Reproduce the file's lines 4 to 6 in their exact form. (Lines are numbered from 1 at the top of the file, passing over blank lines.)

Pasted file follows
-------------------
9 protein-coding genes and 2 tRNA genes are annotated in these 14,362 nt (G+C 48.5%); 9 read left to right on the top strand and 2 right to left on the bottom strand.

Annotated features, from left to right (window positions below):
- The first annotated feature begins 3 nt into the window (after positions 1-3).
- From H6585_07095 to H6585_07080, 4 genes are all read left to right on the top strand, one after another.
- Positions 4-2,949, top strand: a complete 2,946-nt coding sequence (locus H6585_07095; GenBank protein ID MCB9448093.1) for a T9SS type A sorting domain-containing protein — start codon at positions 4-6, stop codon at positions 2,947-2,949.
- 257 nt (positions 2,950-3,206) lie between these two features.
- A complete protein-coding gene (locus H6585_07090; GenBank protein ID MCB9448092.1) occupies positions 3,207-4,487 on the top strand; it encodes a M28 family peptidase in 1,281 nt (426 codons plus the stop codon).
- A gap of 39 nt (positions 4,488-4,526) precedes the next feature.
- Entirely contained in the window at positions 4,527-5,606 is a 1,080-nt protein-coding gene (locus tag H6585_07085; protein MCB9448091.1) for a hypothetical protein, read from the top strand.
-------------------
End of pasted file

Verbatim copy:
- From H6585_07095 to H6585_07080, 4 genes are all read left to right on the top strand, one after another.
- Positions 4-2,949, top strand: a complete 2,946-nt coding sequence (locus H6585_07095; GenBank protein ID MCB9448093.1) for a T9SS type A sorting domain-containing protein — start codon at positions 4-6, stop codon at positions 2,947-2,949.
- 257 nt (positions 2,950-3,206) lie between these two features.